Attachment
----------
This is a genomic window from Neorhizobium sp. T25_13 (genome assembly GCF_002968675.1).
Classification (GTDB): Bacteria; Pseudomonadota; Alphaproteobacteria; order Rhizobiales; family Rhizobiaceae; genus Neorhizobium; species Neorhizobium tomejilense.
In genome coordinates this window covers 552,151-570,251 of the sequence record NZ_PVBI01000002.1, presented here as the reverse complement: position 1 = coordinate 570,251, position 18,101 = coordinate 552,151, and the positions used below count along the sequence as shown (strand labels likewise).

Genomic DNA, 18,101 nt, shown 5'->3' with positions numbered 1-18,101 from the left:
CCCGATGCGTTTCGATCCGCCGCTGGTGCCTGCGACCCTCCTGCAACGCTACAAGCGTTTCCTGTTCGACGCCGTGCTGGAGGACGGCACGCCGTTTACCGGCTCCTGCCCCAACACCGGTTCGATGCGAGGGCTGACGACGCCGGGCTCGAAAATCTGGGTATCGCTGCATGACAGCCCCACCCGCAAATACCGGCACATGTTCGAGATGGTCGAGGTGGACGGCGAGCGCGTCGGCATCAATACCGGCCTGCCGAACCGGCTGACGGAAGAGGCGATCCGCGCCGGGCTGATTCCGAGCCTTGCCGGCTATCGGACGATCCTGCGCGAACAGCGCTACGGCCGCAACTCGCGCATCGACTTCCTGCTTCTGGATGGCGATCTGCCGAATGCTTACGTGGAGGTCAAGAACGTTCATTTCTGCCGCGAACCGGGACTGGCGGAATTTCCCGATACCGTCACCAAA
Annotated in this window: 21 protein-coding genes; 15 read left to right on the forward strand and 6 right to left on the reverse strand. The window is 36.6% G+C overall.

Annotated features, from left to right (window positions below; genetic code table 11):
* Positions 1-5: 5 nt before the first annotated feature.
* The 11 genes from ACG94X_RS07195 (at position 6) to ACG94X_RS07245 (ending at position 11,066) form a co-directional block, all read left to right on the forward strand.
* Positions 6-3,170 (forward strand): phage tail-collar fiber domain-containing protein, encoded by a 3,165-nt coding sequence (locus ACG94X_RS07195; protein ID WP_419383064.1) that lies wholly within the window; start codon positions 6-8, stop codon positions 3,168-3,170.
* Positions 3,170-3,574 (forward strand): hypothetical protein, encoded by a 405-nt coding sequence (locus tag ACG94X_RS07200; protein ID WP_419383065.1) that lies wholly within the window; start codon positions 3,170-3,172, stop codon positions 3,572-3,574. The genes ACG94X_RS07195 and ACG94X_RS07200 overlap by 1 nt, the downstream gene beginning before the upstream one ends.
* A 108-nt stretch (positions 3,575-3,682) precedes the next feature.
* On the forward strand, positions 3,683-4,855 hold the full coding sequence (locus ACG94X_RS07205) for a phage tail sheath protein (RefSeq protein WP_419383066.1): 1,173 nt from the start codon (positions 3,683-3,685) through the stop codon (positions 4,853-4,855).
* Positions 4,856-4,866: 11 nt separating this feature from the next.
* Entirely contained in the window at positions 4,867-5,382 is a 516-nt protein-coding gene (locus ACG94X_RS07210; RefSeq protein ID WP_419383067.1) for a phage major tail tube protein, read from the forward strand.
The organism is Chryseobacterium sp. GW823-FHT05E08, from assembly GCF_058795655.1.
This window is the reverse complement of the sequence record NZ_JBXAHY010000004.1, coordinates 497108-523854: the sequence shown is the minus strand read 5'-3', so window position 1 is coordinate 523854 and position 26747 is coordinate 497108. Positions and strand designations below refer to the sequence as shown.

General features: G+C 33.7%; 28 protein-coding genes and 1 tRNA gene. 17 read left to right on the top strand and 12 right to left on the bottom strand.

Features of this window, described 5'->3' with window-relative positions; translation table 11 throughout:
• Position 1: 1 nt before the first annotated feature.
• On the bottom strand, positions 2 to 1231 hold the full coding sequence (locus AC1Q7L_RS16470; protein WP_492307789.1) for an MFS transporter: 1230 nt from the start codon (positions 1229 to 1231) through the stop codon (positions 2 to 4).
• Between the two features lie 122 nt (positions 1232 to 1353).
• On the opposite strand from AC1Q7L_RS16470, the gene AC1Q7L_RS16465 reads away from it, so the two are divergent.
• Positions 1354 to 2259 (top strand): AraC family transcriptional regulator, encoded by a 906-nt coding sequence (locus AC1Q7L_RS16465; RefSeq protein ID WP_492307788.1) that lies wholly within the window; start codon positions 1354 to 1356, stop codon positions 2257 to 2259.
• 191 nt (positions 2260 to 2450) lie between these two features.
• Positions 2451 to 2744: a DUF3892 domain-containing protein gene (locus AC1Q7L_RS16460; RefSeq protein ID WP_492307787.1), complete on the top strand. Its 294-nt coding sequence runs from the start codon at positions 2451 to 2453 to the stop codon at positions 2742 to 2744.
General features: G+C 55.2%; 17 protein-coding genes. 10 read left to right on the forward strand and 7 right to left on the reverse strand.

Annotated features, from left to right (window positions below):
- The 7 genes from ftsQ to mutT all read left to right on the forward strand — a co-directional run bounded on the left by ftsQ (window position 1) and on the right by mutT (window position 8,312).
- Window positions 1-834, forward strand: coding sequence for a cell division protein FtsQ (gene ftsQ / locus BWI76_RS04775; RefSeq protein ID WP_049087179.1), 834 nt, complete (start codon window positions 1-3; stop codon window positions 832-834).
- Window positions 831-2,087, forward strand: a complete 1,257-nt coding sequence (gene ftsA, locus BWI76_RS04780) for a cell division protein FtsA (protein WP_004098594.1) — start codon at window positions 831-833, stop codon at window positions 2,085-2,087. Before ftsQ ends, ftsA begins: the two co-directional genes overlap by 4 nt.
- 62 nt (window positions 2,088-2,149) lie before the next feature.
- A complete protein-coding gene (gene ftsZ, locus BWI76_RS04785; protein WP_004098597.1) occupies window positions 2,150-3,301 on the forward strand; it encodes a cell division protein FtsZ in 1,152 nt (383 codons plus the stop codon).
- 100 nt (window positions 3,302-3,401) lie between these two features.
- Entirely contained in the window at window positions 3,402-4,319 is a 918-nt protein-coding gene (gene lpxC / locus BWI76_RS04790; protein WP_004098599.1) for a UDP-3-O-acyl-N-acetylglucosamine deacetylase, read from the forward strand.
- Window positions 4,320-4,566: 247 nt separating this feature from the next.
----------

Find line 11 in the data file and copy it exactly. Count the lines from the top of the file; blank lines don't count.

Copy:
* Positions 3,170-3,574 (forward strand): hypothetical protein, encoded by a 405-nt coding sequence (locus tag ACG94X_RS07200; protein ID WP_419383065.1) that lies wholly within the window; start codon positions 3,170-3,172, stop codon positions 3,572-3,574. The genes ACG94X_RS07195 and ACG94X_RS07200 overlap by 1 nt, the downstream gene beginning before the upstream one ends.